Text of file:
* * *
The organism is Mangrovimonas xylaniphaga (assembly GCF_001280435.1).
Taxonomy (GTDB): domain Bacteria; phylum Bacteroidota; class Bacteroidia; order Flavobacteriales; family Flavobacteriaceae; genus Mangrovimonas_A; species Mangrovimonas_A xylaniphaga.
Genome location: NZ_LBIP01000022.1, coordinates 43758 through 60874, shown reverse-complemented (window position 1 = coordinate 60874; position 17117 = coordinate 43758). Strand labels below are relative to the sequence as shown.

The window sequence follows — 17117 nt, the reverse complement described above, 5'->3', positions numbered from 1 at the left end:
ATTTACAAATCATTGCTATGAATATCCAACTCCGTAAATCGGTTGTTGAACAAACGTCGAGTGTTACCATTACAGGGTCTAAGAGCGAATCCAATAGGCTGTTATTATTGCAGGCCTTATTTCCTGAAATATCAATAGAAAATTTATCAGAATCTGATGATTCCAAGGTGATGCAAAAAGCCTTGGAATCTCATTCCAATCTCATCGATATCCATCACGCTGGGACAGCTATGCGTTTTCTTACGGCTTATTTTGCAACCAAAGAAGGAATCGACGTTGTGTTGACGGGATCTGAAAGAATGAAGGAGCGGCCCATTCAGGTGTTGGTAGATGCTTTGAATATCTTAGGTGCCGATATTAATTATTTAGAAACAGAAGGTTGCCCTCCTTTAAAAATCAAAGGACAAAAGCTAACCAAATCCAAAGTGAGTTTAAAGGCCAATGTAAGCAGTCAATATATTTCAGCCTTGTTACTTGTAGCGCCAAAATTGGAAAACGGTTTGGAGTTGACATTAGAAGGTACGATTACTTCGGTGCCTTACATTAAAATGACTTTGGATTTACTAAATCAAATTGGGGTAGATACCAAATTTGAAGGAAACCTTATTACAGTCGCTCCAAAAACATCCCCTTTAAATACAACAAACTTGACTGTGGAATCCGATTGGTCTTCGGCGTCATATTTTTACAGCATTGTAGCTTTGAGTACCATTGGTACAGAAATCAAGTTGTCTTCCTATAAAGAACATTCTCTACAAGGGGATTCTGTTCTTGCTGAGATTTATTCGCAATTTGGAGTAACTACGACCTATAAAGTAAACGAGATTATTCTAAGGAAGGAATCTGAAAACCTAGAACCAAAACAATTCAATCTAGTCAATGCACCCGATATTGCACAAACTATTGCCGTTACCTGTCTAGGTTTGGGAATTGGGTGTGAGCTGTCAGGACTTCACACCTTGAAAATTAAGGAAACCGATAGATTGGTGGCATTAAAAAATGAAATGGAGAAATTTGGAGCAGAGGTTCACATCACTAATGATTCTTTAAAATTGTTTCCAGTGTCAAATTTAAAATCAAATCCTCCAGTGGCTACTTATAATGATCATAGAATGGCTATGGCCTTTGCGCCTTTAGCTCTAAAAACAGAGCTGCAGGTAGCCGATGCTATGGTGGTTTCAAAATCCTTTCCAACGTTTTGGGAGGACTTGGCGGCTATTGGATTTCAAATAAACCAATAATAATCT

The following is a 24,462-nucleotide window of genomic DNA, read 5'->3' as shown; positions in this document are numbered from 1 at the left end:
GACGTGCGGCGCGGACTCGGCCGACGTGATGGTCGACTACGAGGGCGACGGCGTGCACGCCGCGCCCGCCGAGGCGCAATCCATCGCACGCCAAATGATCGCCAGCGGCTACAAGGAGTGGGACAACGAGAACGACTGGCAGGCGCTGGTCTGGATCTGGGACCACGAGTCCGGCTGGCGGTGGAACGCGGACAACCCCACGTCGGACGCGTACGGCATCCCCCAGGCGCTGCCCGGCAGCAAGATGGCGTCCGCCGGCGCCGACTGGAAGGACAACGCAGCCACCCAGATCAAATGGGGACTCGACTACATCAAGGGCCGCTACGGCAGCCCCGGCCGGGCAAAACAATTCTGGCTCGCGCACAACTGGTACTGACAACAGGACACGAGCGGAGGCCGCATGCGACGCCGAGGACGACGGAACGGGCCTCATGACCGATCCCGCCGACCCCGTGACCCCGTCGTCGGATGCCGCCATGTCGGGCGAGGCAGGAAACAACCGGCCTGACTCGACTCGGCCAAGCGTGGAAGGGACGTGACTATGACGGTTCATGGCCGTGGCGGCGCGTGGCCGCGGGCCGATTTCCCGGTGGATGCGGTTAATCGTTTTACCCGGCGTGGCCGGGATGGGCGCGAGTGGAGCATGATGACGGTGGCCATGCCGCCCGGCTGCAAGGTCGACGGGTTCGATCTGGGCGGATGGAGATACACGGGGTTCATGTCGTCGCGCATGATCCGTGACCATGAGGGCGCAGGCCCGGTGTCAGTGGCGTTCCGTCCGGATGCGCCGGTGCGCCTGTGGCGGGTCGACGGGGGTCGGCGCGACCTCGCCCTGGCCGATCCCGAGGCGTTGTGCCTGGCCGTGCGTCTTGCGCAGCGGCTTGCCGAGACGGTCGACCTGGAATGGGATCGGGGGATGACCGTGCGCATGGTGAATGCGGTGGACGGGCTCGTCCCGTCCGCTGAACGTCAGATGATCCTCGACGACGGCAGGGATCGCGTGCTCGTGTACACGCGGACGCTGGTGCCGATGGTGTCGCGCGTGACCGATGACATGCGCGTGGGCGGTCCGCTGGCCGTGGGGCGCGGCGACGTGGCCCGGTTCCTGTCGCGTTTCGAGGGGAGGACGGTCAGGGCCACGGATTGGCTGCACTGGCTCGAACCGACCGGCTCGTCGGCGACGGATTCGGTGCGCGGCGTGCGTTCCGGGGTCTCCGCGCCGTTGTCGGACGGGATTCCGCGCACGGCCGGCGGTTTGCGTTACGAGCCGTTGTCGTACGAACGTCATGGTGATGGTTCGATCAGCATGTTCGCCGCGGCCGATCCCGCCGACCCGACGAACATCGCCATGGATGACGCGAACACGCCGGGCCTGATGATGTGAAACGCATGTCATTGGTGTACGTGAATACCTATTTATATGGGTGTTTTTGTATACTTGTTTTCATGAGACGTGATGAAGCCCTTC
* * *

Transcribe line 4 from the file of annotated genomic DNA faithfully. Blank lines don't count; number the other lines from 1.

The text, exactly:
The window sequence follows — 17117 nt, the reverse complement described above, 5'->3', positions numbered from 1 at the left end: